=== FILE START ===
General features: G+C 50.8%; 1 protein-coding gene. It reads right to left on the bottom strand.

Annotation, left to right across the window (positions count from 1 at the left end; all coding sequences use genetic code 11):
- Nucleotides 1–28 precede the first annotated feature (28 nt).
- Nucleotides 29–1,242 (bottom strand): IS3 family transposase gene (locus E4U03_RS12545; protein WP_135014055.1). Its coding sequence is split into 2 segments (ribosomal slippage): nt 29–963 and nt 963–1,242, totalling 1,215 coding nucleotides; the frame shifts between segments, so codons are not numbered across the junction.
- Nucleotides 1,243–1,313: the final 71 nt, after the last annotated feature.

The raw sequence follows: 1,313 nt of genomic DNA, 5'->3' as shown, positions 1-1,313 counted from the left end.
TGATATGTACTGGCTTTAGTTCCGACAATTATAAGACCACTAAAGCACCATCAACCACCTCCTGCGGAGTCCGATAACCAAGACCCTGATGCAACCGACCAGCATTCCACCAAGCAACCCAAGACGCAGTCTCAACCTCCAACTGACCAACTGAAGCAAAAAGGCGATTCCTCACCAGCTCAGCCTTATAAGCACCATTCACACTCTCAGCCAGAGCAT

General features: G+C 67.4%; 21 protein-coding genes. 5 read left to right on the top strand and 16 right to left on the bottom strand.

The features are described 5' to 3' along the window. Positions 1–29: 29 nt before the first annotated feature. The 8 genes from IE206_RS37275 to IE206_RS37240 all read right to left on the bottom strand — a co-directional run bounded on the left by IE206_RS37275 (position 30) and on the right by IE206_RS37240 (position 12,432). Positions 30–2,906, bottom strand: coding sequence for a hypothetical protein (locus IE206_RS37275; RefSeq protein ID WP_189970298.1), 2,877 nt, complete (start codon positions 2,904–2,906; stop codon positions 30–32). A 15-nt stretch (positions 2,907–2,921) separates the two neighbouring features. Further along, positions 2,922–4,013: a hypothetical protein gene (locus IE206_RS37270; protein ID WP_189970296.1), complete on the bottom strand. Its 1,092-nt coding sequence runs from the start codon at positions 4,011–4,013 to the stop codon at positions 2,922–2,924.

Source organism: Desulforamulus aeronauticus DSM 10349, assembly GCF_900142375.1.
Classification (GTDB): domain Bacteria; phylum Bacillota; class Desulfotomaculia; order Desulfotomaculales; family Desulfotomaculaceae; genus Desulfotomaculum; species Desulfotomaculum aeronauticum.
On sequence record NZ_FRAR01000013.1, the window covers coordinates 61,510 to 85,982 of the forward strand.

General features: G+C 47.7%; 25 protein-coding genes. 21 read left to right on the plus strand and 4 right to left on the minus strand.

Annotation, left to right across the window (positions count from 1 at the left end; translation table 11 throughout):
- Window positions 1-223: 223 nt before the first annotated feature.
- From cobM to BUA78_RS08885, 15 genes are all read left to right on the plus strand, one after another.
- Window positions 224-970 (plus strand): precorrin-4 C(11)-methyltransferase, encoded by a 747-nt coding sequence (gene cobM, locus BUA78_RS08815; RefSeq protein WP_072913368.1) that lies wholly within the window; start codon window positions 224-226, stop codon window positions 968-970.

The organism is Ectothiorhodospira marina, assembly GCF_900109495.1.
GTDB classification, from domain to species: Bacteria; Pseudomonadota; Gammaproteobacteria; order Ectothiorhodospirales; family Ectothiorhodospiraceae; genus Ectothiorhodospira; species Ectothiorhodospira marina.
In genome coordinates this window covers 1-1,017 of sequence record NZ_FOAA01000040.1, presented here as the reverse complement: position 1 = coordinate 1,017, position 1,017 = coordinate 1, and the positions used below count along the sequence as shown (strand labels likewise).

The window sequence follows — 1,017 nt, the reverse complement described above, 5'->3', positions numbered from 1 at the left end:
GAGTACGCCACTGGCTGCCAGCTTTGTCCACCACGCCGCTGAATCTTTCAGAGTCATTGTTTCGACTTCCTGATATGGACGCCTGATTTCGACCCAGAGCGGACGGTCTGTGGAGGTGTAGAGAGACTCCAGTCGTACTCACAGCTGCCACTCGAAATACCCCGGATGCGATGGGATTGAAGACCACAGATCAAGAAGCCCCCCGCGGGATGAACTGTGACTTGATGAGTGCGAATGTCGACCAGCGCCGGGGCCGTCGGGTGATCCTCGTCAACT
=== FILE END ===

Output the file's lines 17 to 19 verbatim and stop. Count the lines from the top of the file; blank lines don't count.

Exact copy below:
- Window positions 224-970 (plus strand): precorrin-4 C(11)-methyltransferase, encoded by a 747-nt coding sequence (gene cobM, locus BUA78_RS08815; RefSeq protein WP_072913368.1) that lies wholly within the window; start codon window positions 224-226, stop codon window positions 968-970.

The organism is Ectothiorhodospira marina, assembly GCF_900109495.1.
GTDB classification, from domain to species: Bacteria; Pseudomonadota; Gammaproteobacteria; order Ectothiorhodospirales; family Ectothiorhodospiraceae; genus Ectothiorhodospira; species Ectothiorhodospira marina.